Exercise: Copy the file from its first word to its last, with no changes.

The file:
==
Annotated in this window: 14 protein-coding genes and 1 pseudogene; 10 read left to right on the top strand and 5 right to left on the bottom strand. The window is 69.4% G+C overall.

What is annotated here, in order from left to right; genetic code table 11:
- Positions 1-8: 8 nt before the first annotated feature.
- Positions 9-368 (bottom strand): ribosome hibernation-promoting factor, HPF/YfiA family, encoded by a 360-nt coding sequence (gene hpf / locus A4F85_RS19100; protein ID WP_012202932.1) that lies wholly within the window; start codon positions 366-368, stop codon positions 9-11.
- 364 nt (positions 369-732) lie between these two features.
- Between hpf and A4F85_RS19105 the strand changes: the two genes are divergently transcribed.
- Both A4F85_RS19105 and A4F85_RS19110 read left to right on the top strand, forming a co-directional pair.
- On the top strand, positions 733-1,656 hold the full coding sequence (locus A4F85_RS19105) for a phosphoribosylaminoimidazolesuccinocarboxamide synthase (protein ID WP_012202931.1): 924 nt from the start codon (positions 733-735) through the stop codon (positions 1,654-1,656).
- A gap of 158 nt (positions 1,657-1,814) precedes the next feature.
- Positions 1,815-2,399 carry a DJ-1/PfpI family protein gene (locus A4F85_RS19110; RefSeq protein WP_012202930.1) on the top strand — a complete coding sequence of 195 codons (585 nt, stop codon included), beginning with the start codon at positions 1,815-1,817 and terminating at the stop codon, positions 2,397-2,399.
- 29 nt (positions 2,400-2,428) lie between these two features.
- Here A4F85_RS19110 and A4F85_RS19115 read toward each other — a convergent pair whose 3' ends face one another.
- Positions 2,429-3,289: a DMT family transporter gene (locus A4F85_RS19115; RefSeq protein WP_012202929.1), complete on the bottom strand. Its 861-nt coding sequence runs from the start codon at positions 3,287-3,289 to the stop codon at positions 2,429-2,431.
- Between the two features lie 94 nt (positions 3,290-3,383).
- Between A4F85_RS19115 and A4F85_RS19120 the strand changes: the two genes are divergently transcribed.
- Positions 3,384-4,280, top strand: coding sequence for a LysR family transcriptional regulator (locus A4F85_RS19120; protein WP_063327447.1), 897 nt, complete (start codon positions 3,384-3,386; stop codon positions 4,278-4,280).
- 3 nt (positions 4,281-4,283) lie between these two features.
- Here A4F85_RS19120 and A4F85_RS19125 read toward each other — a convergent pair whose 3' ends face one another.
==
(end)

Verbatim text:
Annotated in this window: 14 protein-coding genes and 1 pseudogene; 10 read left to right on the top strand and 5 right to left on the bottom strand. The window is 69.4% G+C overall.

What is annotated here, in order from left to right; genetic code table 11:
- Positions 1-8: 8 nt before the first annotated feature.
- Positions 9-368 (bottom strand): ribosome hibernation-promoting factor, HPF/YfiA family, encoded by a 360-nt coding sequence (gene hpf / locus A4F85_RS19100; protein ID WP_012202932.1) that lies wholly within the window; start codon positions 366-368, stop codon positions 9-11.
- 364 nt (positions 369-732) lie between these two features.
- Between hpf and A4F85_RS19105 the strand changes: the two genes are divergently transcribed.
- Both A4F85_RS19105 and A4F85_RS19110 read left to right on the top strand, forming a co-directional pair.
- On the top strand, positions 733-1,656 hold the full coding sequence (locus A4F85_RS19105) for a phosphoribosylaminoimidazolesuccinocarboxamide synthase (protein ID WP_012202931.1): 924 nt from the start codon (positions 733-735) through the stop codon (positions 1,654-1,656).
- A gap of 158 nt (positions 1,657-1,814) precedes the next feature.
- Positions 1,815-2,399 carry a DJ-1/PfpI family protein gene (locus A4F85_RS19110; RefSeq protein WP_012202930.1) on the top strand — a complete coding sequence of 195 codons (585 nt, stop codon included), beginning with the start codon at positions 1,815-1,817 and terminating at the stop codon, positions 2,397-2,399.
- 29 nt (positions 2,400-2,428) lie between these two features.
- Here A4F85_RS19110 and A4F85_RS19115 read toward each other — a convergent pair whose 3' ends face one another.
- Positions 2,429-3,289: a DMT family transporter gene (locus A4F85_RS19115; RefSeq protein WP_012202929.1), complete on the bottom strand. Its 861-nt coding sequence runs from the start codon at positions 3,287-3,289 to the stop codon at positions 2,429-2,431.
- Between the two features lie 94 nt (positions 3,290-3,383).
- Between A4F85_RS19115 and A4F85_RS19120 the strand changes: the two genes are divergently transcribed.
- Positions 3,384-4,280, top strand: coding sequence for a LysR family transcriptional regulator (locus A4F85_RS19120; protein WP_063327447.1), 897 nt, complete (start codon positions 3,384-3,386; stop codon positions 4,278-4,280).
- 3 nt (positions 4,281-4,283) lie between these two features.
- Here A4F85_RS19120 and A4F85_RS19125 read toward each other — a convergent pair whose 3' ends face one another.